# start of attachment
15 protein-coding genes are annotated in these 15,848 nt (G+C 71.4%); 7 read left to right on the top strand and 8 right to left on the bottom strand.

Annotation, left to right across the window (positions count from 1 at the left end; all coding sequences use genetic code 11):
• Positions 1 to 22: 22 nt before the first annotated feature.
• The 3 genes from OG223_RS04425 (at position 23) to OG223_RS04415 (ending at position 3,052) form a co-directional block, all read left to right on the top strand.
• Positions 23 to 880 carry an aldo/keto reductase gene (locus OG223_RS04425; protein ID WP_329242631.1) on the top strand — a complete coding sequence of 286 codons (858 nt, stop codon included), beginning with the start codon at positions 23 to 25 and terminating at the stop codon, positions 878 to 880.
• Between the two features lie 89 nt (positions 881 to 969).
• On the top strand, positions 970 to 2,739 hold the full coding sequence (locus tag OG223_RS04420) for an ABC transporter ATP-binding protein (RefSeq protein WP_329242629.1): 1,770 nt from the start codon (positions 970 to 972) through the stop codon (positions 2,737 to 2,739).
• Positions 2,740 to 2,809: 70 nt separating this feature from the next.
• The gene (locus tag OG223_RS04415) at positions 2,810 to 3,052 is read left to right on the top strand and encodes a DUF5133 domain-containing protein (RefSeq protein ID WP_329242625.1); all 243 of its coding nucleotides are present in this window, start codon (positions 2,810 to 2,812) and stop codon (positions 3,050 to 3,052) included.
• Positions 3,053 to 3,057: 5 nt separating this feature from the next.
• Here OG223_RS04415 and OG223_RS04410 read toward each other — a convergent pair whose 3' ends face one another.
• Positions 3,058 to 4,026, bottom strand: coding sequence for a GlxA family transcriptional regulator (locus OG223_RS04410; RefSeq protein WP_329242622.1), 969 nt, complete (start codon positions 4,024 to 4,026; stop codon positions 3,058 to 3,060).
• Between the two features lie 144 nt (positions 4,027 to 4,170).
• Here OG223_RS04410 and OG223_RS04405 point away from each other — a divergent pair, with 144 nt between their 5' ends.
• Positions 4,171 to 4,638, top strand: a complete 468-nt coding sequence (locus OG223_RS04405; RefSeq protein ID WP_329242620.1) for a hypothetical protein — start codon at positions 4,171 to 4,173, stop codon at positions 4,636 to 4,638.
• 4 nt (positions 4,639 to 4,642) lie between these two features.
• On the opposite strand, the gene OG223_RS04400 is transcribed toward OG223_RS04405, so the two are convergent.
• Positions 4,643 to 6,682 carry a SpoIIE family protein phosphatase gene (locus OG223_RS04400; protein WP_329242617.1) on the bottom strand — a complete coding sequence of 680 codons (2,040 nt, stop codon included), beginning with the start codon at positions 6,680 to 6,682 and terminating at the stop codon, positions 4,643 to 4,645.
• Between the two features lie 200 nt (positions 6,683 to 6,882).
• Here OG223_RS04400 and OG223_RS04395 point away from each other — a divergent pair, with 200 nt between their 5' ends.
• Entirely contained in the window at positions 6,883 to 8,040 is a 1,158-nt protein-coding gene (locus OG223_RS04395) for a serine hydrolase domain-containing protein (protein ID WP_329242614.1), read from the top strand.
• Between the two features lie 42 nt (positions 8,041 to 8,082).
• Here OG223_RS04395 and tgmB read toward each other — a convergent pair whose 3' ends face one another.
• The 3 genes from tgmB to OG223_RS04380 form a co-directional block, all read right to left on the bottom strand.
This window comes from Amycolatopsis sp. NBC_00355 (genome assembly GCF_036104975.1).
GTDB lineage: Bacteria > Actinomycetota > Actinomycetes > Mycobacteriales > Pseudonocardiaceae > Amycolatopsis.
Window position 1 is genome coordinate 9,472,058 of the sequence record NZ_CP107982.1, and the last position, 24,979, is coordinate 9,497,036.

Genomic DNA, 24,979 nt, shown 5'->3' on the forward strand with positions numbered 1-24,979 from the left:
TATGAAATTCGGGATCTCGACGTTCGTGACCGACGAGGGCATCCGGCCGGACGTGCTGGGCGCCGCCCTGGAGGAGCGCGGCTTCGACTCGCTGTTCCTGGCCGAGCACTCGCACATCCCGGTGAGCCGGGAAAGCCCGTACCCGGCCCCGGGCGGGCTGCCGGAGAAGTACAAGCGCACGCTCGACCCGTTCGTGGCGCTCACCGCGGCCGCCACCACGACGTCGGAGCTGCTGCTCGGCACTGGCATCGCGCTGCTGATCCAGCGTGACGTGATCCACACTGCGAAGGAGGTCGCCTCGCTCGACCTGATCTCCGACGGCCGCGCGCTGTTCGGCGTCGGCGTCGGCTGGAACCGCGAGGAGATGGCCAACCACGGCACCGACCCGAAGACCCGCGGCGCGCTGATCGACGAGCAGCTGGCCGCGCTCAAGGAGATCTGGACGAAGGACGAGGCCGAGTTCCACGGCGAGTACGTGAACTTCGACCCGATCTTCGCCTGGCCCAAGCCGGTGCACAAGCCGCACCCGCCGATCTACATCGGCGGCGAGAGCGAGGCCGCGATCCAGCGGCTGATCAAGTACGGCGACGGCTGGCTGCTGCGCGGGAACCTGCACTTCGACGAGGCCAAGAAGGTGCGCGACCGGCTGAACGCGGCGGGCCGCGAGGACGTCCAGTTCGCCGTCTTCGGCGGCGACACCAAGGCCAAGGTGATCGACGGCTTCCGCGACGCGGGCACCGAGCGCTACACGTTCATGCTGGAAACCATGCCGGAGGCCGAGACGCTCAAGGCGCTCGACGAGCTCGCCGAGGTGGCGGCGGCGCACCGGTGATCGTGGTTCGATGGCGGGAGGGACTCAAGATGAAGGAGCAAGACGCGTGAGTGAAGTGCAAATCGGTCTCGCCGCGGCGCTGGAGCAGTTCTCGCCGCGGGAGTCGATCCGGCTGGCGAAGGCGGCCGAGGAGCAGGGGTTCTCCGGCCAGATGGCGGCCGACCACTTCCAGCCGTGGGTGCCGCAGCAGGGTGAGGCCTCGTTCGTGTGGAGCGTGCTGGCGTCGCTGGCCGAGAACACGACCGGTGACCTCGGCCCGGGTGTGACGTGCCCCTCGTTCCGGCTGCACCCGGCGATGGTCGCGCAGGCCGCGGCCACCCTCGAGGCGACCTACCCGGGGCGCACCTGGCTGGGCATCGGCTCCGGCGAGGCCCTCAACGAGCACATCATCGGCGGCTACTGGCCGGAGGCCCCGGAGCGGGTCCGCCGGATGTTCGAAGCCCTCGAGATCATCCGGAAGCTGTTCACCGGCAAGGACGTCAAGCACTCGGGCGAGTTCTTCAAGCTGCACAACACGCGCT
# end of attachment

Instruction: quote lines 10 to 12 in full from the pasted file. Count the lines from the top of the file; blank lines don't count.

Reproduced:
• Positions 3,053 to 3,057: 5 nt separating this feature from the next.
• Here OG223_RS04415 and OG223_RS04410 read toward each other — a convergent pair whose 3' ends face one another.
• Positions 3,058 to 4,026, bottom strand: coding sequence for a GlxA family transcriptional regulator (locus OG223_RS04410; RefSeq protein WP_329242622.1), 969 nt, complete (start codon positions 4,024 to 4,026; stop codon positions 3,058 to 3,060).